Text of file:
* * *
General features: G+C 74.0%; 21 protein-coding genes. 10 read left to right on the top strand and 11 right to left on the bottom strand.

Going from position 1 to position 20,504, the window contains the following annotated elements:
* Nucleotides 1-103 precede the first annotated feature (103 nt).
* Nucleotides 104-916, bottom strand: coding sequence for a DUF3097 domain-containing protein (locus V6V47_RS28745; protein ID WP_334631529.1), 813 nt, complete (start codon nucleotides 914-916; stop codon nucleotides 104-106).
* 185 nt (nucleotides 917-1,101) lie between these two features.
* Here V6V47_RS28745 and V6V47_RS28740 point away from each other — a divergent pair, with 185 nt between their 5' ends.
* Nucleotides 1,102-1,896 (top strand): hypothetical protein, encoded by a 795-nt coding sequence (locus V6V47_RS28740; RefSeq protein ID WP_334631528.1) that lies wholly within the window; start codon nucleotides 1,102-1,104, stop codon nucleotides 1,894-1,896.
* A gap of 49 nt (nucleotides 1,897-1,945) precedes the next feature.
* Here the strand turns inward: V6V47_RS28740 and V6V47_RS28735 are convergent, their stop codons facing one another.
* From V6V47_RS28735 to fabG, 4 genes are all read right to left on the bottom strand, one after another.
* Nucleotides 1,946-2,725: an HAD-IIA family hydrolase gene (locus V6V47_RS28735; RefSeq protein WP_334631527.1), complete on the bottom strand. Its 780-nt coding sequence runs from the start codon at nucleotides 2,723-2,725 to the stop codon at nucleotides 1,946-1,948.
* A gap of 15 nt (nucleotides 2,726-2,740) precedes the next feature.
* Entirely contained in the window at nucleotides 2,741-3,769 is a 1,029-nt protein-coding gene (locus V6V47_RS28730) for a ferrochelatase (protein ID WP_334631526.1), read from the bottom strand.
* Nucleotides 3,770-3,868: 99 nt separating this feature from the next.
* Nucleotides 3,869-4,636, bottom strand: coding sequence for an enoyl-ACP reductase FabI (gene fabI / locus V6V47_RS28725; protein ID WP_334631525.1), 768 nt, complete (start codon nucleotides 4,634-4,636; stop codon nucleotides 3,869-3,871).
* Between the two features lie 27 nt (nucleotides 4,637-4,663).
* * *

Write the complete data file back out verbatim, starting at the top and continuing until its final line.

General features: G+C 74.0%; 21 protein-coding genes. 10 read left to right on the top strand and 11 right to left on the bottom strand.

Going from position 1 to position 20,504, the window contains the following annotated elements:
* Nucleotides 1-103 precede the first annotated feature (103 nt).
* Nucleotides 104-916, bottom strand: coding sequence for a DUF3097 domain-containing protein (locus V6V47_RS28745; protein ID WP_334631529.1), 813 nt, complete (start codon nucleotides 914-916; stop codon nucleotides 104-106).
* 185 nt (nucleotides 917-1,101) lie between these two features.
* Here V6V47_RS28745 and V6V47_RS28740 point away from each other — a divergent pair, with 185 nt between their 5' ends.
* Nucleotides 1,102-1,896 (top strand): hypothetical protein, encoded by a 795-nt coding sequence (locus V6V47_RS28740; RefSeq protein ID WP_334631528.1) that lies wholly within the window; start codon nucleotides 1,102-1,104, stop codon nucleotides 1,894-1,896.
* A gap of 49 nt (nucleotides 1,897-1,945) precedes the next feature.
* Here the strand turns inward: V6V47_RS28740 and V6V47_RS28735 are convergent, their stop codons facing one another.
* From V6V47_RS28735 to fabG, 4 genes are all read right to left on the bottom strand, one after another.
* Nucleotides 1,946-2,725: an HAD-IIA family hydrolase gene (locus V6V47_RS28735; RefSeq protein WP_334631527.1), complete on the bottom strand. Its 780-nt coding sequence runs from the start codon at nucleotides 2,723-2,725 to the stop codon at nucleotides 1,946-1,948.
* A gap of 15 nt (nucleotides 2,726-2,740) precedes the next feature.
* Entirely contained in the window at nucleotides 2,741-3,769 is a 1,029-nt protein-coding gene (locus V6V47_RS28730) for a ferrochelatase (protein ID WP_334631526.1), read from the bottom strand.
* Nucleotides 3,770-3,868: 99 nt separating this feature from the next.
* Nucleotides 3,869-4,636, bottom strand: coding sequence for an enoyl-ACP reductase FabI (gene fabI / locus V6V47_RS28725; protein ID WP_334631525.1), 768 nt, complete (start codon nucleotides 4,634-4,636; stop codon nucleotides 3,869-3,871).
* Between the two features lie 27 nt (nucleotides 4,637-4,663).